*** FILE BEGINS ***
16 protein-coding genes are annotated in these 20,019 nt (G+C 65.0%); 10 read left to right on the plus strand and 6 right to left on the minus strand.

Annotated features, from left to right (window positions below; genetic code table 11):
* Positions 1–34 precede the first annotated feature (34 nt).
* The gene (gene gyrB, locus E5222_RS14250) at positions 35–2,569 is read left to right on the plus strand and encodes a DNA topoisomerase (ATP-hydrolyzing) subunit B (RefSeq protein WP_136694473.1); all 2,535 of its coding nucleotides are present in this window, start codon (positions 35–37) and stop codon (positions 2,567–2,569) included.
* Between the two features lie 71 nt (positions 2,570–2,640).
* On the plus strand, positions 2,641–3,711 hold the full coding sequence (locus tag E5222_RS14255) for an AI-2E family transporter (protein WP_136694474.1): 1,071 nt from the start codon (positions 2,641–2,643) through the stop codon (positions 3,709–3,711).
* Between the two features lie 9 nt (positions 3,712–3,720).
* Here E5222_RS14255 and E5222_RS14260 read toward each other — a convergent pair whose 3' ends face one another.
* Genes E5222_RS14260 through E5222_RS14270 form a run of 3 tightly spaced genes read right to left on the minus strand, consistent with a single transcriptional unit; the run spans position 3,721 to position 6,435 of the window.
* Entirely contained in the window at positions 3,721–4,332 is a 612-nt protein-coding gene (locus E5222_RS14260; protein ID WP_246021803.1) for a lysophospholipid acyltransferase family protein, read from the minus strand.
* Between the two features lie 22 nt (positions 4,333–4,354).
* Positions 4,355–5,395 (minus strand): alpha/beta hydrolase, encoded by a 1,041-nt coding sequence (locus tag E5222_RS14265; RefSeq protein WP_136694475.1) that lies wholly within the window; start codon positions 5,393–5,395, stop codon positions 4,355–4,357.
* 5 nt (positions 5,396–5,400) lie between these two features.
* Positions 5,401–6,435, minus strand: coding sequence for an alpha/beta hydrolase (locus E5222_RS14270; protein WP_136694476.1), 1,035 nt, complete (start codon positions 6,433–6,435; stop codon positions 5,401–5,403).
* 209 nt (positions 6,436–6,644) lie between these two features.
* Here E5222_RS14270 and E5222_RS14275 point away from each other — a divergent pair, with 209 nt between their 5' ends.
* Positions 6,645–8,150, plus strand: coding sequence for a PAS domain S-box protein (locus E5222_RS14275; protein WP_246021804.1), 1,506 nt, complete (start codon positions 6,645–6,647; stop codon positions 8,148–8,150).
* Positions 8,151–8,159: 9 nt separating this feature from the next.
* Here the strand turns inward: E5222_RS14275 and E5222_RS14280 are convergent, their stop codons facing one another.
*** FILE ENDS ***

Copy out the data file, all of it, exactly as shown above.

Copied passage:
16 protein-coding genes are annotated in these 20,019 nt (G+C 65.0%); 10 read left to right on the plus strand and 6 right to left on the minus strand.

Annotated features, from left to right (window positions below; genetic code table 11):
* Positions 1–34 precede the first annotated feature (34 nt).
* The gene (gene gyrB, locus E5222_RS14250) at positions 35–2,569 is read left to right on the plus strand and encodes a DNA topoisomerase (ATP-hydrolyzing) subunit B (RefSeq protein WP_136694473.1); all 2,535 of its coding nucleotides are present in this window, start codon (positions 35–37) and stop codon (positions 2,567–2,569) included.
* Between the two features lie 71 nt (positions 2,570–2,640).
* On the plus strand, positions 2,641–3,711 hold the full coding sequence (locus tag E5222_RS14255) for an AI-2E family transporter (protein WP_136694474.1): 1,071 nt from the start codon (positions 2,641–2,643) through the stop codon (positions 3,709–3,711).
* Between the two features lie 9 nt (positions 3,712–3,720).
* Here E5222_RS14255 and E5222_RS14260 read toward each other — a convergent pair whose 3' ends face one another.
* Genes E5222_RS14260 through E5222_RS14270 form a run of 3 tightly spaced genes read right to left on the minus strand, consistent with a single transcriptional unit; the run spans position 3,721 to position 6,435 of the window.
* Entirely contained in the window at positions 3,721–4,332 is a 612-nt protein-coding gene (locus E5222_RS14260; protein ID WP_246021803.1) for a lysophospholipid acyltransferase family protein, read from the minus strand.
* Between the two features lie 22 nt (positions 4,333–4,354).
* Positions 4,355–5,395 (minus strand): alpha/beta hydrolase, encoded by a 1,041-nt coding sequence (locus tag E5222_RS14265; RefSeq protein WP_136694475.1) that lies wholly within the window; start codon positions 5,393–5,395, stop codon positions 4,355–4,357.
* 5 nt (positions 5,396–5,400) lie between these two features.
* Positions 5,401–6,435, minus strand: coding sequence for an alpha/beta hydrolase (locus E5222_RS14270; protein WP_136694476.1), 1,035 nt, complete (start codon positions 6,433–6,435; stop codon positions 5,401–5,403).
* 209 nt (positions 6,436–6,644) lie between these two features.
* Here E5222_RS14270 and E5222_RS14275 point away from each other — a divergent pair, with 209 nt between their 5' ends.
* Positions 6,645–8,150, plus strand: coding sequence for a PAS domain S-box protein (locus E5222_RS14275; protein WP_246021804.1), 1,506 nt, complete (start codon positions 6,645–6,647; stop codon positions 8,148–8,150).
* Positions 8,151–8,159: 9 nt separating this feature from the next.
* Here the strand turns inward: E5222_RS14275 and E5222_RS14280 are convergent, their stop codons facing one another.